Abstract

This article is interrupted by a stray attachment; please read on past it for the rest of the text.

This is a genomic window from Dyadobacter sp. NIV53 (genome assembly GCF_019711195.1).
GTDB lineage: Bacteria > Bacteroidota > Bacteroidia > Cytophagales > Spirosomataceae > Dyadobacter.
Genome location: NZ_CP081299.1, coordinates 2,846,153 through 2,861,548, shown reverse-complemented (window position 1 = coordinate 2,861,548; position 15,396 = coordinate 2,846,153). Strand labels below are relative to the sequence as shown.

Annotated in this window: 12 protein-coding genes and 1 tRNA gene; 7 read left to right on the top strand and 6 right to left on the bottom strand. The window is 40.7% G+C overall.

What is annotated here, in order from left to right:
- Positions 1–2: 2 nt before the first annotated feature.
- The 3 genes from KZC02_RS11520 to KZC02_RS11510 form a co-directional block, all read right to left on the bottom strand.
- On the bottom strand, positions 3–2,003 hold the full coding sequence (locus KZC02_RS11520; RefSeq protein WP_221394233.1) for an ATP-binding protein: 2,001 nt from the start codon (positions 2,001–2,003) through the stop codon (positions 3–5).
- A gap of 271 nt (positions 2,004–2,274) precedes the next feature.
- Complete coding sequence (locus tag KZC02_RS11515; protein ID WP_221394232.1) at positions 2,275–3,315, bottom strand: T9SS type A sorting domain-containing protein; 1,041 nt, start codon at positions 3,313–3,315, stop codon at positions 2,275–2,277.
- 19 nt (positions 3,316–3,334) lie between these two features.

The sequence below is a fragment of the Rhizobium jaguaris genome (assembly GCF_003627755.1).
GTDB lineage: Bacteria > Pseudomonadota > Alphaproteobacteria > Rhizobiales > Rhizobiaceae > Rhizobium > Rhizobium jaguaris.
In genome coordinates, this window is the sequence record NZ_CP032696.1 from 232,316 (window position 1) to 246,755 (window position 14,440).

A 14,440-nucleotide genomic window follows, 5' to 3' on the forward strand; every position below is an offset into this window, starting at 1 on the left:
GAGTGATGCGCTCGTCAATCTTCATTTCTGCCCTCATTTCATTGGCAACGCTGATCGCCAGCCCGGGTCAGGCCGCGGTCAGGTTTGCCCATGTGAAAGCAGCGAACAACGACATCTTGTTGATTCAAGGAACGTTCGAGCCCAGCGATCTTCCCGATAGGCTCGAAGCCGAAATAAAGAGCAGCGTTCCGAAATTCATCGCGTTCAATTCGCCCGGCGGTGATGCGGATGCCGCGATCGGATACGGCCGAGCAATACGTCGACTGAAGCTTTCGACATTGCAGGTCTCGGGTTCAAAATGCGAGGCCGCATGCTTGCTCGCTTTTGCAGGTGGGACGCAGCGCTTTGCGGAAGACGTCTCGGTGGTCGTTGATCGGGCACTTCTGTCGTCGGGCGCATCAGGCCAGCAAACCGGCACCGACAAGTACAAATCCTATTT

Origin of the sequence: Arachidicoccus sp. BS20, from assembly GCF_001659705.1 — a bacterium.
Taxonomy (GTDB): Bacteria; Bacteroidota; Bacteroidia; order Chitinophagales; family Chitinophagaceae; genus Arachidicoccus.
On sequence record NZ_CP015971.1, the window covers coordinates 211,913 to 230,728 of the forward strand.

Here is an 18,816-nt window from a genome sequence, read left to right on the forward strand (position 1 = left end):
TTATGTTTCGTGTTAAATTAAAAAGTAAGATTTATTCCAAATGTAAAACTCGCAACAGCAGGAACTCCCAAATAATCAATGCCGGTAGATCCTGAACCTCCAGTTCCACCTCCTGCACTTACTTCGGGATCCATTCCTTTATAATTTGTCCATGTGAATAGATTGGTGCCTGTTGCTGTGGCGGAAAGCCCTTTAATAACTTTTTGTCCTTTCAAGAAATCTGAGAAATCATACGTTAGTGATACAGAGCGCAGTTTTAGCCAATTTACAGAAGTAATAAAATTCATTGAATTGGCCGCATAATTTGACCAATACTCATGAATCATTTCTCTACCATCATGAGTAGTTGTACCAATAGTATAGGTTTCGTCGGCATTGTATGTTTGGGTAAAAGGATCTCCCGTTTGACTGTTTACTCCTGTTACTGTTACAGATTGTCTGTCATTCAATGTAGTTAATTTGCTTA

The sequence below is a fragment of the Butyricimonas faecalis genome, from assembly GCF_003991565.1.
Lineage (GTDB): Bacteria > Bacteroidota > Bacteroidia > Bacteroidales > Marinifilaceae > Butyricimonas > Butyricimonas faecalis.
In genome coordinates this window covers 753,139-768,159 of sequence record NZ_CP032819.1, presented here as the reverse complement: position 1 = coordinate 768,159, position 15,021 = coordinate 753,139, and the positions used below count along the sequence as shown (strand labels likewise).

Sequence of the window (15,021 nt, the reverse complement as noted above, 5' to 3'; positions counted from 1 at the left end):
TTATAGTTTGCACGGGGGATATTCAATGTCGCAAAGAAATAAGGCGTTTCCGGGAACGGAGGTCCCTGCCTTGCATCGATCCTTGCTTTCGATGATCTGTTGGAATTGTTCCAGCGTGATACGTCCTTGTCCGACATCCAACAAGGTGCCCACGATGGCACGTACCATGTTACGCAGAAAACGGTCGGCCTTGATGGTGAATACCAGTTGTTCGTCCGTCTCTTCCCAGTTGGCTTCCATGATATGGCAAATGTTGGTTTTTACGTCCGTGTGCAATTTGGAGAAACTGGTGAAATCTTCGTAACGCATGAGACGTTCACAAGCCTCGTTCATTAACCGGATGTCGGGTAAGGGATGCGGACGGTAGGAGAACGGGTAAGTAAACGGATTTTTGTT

The Najd Belt is a major transcurrent (strike-slip) fault system of Proterozoic age in the Arabian Shield. The belt is a braided complex of parallel and curved, en echelon faults. Complex arrays of secondary structures including strike-slip, oblique-slip, thrust and normal faults, together with folds and dyke swarms are associated with some major faults, particularly near their terminations. The secondary structures indicate that compressional and extensional/dilational conditions existed synchronously in different parts of the fault zone. The outcrop traces of faults and syn tectonic dykes are used to interpret the configuration of principal compressive stresses during formation of parts of the secondary fracture systems. Second order deformation was a series of separate events in a complex episodic faulting history. Comparison with model studies indicates that master faults extended in length in stages and periodically developed arrays of secondary structures. Propagation of the major faults took place along splay trajectories which inter-connected to form a sub-parallel sheeted and braided zone. Interpretation of the aeromagnetic maps indicates that the Najd Belt is broader at depth than the outcropping fault complex, and that more continuous structures underlie arrays of faults at surface. The fault pattern is mechanically explicable in terms of simple shear between rigid blocks beneath the exposed structures.

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